By Anke Henrich
World market leaders in mechanical engineering are not the only ones whose success relies on exclusive expertise. Small and medium-sized companies also hold a lot of knowledge that their competitors would like to have. Expertise is of existential importance to companies, and well worth protecting. That is why the European Union passed the European Trade Secrets Directive in June 2016, to improve the protection of business secrets across Europe. The German Bundestag, however, took its time in implementing the Directive in national law, and it was not until March 2019 that a majority was found for the new Trade Secrets Act (GeschGehG). By then, the two-year transitional period the EU had granted had already expired in Germany.
It is no secret why Germany took so long to pass the GeschGehG: Its parliamentarians spent more than a year arguing in particular over the question of how far protection of whistleblowers - employees of a company who disclose what they see as improper behavior by their employer - should go. Trade unions, employers' representatives and journalists also had numerous specific concerns.
Action is now urgently needed, warns Daniel van Geerenstein, Deputy Head of Legal Services at VDMA. In order to succeed in court in the event of betrayal of secrets, companies under attack have to do more than just prove the economic damage they have suffered: They also have to provide watertight documentation that they have taken every reasonable effort to protect their expertise. This is despite the fact that, unlike the General Data Protection Regulation, this EU Directive contains no duty of action on the part of the companies.
In practice, this means a four-point program for a wide range of company divisions, such as research and development, IT, legal affairs, factory security, human resources and sales in particular. The first step is to identify all secret candidates - ideally more carefully than before. Legal experts complain that access rights to information are often only checked when an employee is fired from the company. After all, this party could take insider knowledge to the competition, either to exact revenge or to further their own career.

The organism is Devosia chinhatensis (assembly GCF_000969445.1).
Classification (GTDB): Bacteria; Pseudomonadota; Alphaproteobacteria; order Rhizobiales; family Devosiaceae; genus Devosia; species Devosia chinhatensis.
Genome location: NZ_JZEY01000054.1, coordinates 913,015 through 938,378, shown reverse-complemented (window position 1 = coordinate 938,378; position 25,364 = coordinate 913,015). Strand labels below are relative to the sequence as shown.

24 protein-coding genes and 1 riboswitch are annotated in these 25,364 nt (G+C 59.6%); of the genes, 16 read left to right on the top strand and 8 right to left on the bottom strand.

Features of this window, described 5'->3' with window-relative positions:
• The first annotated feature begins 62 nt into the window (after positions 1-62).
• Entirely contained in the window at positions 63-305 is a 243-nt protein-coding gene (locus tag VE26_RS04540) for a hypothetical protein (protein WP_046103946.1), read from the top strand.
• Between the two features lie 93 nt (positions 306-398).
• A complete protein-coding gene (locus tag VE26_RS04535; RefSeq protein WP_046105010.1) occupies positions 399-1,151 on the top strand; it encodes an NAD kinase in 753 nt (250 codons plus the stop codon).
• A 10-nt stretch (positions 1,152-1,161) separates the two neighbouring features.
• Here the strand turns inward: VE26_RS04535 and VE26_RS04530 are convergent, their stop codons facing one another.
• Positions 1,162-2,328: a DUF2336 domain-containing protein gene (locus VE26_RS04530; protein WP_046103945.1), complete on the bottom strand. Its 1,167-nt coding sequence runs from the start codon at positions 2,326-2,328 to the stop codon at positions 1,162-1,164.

This is how the new EU directive defines a trade secret worthy of protection: A piece of information that is neither in full nor in the precise arrangement or composition of its components accessible to anyone, that is not generally known in the circles that usually deal with it.
- it is secret in the sense that it is not, as a body or in the precise configuration and assembly of its components, generally known among or readily accessible to persons within the circles that normally deal with the kind of information in question;
- it has commercial value because it is secret;
- it has been subject to reasonable steps under the circumstances, by the person lawfully in control of the information, to keep it secret
Once the trade secrets have been identified, the second step is to evaluate and prioritize them. Installing the protective measures based on the level of priority follows in the third step. Legal experts warn against limiting this solely to legal questions such as contractual agreements, compliance measures and work instructions. Those responsible should also conduct technical and organizational checks. It is still impossible to predict what exactly courts will interpret as appropriate confidentiality measures in future. Initial information and pointers on useful measures in IT, for example, are available from the German Federal Office for Information Security.
The fourth step is obvious. Daniel van Geerenstein's advice: "Companies urgently need to document and professionalize the protection of trade secrets - which often already exist but are documented poorly or not at all - so that they can benefit from the protection of the GeschGehG if needed."
Without a documented and verified protection concept, companies could face another rude awakening in court. A secret that is not even appropriately protected by the company itself may not be seen as a secret at all by the court.
It is well worth putting the effort into documentation. After all, insider knowledge is just as worthy of protection as patents: Just like when patents are violated, companies who have suffered damage can also sue for return, destruction or recall of the violated products.
Ultimately, thanks to the Directive, small and medium-sized companies in mechanical engineering in particular can enjoy a minimum level of protection for their valuable expertise throughout Europe. This makes international business in particular much easier - as long as the right precautions are taken.